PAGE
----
Joy is the infallible sign of God’s presence
One of the teachings of recent saints that has struck many people in recent times has been the teachings of Saint Paisios of Mt. Athos, and Elder Thaddeus of Serbia, to consciously cultivate godly, positive ways of thinking and feeling.
Although we have no written evidence that Our Lord Jesus Christ laughed, I am personally convinced that he did. How could He not have shared in our humanity with perfection had he not had a sense of humor, and shared moments of laughter with His disciples? Laughter is such a precious gift, for it allows us to share circumstances in our lives in a special way. When we allow ourselves to see with joy those often funny events that take place around us, we are able to put ourselves in a proper perspective. Our ability to laugh at ourselves helps reduce our sense of self-importance.
That a Christian can laugh in no way suggests it is proper to smile at dirty humor, or make light of another person’s infirmity or failure. Our humor must never be based on ridicule, or the demeaning of another. Christ used humor when He depicted a camel struggling to get through the eye of a needle. (Matt. 19:24). And we read in Proverbs 17:22, “that a merry heart does good, like medicine”.
A sense of humor demonstrates to others that we live with joy and gladness in our hearts, because we have reason to be happy. We believe the gift of salvation is a good reason to be happy, since the Lord’s ministry did not end on the Cross, but was followed by His Holy Resurrection. Living with a joyful heart adds value to our faith because it makes others want to share in the joy they see in us.
We can laugh because we know that all will work out in the end because God loves us, and we believe His providential hand is at work in our lives. We believe that God knows there is plenty of sadness, sorrow, and sickness in this life, but that it will not prevail, because His plan for our salvation is at work.
The old Celtic saying, “Life is all about loving, living, and laughing, not about hating, dying, and moaning,” has as its basis the Orthodox Christianity of the Celtic people. That is why it is an oxymoron for a Christian to be crabby, cynical, griping, pessimistic, disillusioned, and whining, and why “Joy is the infallible sign of God’s presence”.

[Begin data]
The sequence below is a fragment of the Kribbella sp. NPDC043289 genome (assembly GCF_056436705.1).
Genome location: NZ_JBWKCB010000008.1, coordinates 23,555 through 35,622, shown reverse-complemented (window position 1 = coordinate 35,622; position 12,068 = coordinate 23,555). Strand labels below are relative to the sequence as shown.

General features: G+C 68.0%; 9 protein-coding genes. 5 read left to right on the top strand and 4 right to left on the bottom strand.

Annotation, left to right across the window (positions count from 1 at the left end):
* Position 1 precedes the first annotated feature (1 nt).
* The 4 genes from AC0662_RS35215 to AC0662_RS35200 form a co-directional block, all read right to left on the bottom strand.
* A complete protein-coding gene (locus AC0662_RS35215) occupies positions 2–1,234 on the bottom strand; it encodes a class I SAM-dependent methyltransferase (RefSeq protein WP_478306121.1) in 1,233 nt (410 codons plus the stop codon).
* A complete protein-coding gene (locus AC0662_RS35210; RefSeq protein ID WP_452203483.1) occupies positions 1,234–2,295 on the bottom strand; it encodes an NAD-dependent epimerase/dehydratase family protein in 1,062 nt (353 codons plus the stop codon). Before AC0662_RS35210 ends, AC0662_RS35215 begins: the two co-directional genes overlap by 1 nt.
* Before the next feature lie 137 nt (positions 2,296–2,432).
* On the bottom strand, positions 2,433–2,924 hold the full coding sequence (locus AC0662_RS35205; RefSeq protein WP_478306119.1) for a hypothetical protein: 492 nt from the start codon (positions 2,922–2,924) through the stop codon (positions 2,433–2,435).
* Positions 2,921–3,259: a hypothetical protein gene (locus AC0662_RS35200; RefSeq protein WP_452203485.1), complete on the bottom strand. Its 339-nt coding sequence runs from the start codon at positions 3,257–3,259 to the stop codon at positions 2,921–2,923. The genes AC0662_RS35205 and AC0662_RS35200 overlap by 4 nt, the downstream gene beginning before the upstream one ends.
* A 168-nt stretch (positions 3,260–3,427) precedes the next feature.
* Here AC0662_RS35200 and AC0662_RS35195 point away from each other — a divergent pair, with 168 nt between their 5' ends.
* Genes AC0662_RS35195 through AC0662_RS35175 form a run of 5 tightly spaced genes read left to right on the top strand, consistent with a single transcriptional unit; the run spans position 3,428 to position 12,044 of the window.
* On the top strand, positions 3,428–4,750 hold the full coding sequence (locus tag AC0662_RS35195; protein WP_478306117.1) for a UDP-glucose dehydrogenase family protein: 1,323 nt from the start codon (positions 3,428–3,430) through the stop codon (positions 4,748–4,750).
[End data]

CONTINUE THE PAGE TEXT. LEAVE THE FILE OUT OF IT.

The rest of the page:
With love in Christ,
In Our Prayers
Today, Sunday, November 1st, there will be a 40-Day Memorial for Stacy Coombe. Please keep her family in your prayers. May her memory be eternal.
On Sunday, Noverber 8th, there will be a 40-Day Memorial for Lili Lambakis. Please keep her family in your prayers. May her memory be eternal.
Informational General Assembly
We will be having an Informational General Assembly after Church on Sunday, November 22nd. We will be practicing social distancing in the hall and streaming it online. More information to follow.
Sunday School - Make the Connection
Sunday School this fall, and possibly Spring, is being held via Zoom. Each teacher is setting their own time for their class. If you have not heard from your teacher, please call the Church office.
Our BUZZED with BLESSINGS fundraiser continues in a time of social distancing. The Bees might be a nice alternative! $50, includes 30 Bees, occasion card & honey. Thank you! Take care & prayers for our community. Contact the Church office or a Philoptochos member to schedule any upcomming BUZZED with BLESSINGS date.
Until further notice, we will not be having Fellowship Hour.
1st - Margo Gianos (Sunday& Sts. Cosmos & Damianos)
8th - Fofo Bargeliotis (Sunday & Holy Archangles)
9th - Fofo Bargeliotis (St. Nektarios)
13th - Tasia Vrentas (St. John Chrysostom)
14th - Tasia Vrentas (Sts. Philip the Apostle & Gregory Palamas)
15th - Katerina Stavrakis
21st - Margo Gianos (Enterance of the Theotokos)
22nd - Margo Gianos
25th - Catherine Chrysant (St. Katherine the Great Martyr)
29th - Vana Economopoulos
30th - Vana Economopoulos (St. Andrew the Apostle & First Called)